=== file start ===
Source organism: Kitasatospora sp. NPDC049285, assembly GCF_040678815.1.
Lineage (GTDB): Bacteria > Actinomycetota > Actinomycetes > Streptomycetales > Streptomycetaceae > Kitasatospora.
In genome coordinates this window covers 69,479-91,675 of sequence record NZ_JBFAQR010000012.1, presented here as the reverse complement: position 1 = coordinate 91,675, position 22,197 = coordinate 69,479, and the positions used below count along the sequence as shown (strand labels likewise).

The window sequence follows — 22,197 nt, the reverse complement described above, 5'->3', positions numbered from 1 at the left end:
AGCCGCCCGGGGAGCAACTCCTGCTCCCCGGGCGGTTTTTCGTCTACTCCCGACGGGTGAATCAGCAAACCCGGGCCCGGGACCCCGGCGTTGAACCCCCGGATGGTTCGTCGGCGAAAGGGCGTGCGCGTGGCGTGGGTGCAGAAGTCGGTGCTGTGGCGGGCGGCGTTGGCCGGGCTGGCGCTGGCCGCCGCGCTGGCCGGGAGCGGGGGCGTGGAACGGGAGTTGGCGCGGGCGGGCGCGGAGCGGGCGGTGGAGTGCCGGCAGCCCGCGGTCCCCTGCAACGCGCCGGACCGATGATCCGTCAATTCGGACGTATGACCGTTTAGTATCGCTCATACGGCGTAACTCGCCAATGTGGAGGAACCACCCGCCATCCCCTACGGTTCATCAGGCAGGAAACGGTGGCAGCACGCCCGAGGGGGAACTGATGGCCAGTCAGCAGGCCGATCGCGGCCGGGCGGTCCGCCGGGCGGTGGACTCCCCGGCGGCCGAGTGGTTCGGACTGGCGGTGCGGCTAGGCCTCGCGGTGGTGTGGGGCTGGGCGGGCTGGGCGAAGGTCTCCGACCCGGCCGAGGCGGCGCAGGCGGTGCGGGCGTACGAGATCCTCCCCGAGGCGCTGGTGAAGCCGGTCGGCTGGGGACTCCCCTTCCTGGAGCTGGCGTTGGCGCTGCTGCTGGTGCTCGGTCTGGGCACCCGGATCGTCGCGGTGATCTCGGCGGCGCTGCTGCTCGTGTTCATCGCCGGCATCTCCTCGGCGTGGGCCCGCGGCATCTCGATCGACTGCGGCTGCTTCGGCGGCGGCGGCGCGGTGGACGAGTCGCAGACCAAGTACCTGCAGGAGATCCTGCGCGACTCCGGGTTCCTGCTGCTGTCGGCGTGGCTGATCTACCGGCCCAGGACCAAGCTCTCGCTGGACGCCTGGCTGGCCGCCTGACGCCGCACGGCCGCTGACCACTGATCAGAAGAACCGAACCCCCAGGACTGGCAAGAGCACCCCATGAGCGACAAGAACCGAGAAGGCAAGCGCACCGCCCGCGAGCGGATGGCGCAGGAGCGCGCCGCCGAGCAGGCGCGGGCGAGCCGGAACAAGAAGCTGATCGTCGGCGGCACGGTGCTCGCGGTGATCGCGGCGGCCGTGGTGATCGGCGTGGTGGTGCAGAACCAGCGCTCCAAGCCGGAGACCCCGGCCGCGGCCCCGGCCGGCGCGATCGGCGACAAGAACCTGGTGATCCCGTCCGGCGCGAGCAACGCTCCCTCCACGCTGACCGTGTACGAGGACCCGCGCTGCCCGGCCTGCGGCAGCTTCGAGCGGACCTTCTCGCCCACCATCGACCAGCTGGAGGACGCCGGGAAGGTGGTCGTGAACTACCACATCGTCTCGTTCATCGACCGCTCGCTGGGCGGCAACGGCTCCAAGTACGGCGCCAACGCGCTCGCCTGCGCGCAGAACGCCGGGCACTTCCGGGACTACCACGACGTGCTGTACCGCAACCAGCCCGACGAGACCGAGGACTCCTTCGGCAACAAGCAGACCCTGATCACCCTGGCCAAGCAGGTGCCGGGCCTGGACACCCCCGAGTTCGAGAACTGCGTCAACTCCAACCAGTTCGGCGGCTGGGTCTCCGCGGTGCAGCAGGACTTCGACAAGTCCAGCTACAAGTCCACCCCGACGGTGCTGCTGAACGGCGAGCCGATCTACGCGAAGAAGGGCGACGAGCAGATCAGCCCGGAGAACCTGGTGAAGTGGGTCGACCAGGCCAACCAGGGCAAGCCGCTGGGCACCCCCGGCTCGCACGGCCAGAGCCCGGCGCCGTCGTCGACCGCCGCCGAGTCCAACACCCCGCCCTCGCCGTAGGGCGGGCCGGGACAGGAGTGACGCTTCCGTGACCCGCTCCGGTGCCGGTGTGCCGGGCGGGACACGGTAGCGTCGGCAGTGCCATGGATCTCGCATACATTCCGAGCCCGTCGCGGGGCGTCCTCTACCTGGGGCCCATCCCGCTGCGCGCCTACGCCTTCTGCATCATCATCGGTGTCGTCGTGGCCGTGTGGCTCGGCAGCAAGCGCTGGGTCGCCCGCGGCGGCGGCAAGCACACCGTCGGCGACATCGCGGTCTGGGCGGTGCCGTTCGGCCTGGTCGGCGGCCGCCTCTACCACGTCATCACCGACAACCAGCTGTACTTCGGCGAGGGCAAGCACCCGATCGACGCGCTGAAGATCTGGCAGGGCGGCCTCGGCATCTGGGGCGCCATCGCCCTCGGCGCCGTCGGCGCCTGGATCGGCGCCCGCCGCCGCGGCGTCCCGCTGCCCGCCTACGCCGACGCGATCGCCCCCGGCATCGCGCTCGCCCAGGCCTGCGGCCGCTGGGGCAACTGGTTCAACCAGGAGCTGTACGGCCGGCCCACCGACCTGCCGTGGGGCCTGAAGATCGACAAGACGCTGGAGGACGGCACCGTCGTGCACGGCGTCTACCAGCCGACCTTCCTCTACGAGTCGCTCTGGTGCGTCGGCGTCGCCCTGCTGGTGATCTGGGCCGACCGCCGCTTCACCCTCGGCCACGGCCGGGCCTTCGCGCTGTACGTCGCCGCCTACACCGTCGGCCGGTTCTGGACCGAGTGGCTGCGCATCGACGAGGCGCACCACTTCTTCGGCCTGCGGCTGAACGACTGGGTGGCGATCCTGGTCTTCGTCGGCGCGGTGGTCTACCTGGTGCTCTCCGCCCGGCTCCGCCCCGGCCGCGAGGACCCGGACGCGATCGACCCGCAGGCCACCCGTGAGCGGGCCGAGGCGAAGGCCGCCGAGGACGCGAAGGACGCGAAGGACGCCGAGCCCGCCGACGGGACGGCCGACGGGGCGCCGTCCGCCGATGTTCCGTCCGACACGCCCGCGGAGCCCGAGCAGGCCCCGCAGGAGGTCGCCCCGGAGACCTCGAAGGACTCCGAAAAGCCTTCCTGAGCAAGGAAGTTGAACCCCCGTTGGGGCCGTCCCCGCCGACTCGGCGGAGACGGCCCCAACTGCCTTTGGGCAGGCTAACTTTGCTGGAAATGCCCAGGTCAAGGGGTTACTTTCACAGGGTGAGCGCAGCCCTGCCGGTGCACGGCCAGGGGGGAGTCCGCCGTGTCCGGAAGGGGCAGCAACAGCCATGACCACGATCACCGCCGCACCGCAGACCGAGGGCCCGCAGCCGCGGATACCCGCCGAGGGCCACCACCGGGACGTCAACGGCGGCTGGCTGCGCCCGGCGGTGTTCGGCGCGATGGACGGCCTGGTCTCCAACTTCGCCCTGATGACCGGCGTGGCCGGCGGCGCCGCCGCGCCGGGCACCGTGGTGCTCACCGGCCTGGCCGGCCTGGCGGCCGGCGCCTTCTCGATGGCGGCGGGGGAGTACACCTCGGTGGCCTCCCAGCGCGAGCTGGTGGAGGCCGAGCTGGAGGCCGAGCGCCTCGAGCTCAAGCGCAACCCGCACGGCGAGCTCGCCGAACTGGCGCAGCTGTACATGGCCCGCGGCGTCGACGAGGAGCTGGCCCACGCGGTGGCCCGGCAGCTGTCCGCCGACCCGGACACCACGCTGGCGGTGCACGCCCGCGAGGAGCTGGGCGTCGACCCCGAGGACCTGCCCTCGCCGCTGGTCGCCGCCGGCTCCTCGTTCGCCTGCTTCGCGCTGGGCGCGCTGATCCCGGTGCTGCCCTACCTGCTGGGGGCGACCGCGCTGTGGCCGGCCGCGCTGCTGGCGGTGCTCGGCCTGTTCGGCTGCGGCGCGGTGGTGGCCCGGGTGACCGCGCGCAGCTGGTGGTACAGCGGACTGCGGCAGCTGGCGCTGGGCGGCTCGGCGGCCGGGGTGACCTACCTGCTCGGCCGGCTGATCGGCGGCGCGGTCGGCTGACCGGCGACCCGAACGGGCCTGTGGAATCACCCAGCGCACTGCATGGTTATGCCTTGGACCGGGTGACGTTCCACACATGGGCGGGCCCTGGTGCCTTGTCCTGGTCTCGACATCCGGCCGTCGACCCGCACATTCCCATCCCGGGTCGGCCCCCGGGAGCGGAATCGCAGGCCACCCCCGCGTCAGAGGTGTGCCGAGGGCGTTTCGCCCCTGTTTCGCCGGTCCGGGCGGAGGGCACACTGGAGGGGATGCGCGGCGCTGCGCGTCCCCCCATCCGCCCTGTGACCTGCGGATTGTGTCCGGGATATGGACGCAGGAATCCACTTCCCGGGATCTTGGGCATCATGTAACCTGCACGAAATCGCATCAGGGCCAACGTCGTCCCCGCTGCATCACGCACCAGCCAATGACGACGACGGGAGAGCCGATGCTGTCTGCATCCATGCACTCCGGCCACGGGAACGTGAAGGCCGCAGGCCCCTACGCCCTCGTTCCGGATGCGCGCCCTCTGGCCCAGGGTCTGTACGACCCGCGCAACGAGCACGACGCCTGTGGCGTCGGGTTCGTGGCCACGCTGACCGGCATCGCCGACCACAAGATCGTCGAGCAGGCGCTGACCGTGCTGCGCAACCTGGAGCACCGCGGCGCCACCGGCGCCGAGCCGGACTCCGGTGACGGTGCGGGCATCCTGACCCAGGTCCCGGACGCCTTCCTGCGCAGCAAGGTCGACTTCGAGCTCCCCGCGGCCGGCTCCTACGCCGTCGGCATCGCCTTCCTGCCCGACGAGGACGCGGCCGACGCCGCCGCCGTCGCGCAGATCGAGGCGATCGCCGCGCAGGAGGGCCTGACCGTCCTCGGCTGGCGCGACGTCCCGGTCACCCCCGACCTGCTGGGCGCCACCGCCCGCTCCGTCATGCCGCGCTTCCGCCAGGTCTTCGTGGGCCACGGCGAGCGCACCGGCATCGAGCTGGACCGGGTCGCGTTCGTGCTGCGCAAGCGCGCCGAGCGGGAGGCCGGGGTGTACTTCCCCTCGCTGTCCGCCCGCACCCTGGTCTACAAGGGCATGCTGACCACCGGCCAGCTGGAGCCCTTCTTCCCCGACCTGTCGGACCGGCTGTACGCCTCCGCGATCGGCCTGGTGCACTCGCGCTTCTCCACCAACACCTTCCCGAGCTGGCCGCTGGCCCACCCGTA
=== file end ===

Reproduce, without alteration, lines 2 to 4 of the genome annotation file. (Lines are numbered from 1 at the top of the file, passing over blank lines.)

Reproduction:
Lineage (GTDB): Bacteria > Actinomycetota > Actinomycetes > Streptomycetales > Streptomycetaceae > Kitasatospora.
In genome coordinates this window covers 69,479-91,675 of sequence record NZ_JBFAQR010000012.1, presented here as the reverse complement: position 1 = coordinate 91,675, position 22,197 = coordinate 69,479, and the positions used below count along the sequence as shown (strand labels likewise).

The window sequence follows — 22,197 nt, the reverse complement described above, 5'->3', positions numbered from 1 at the left end: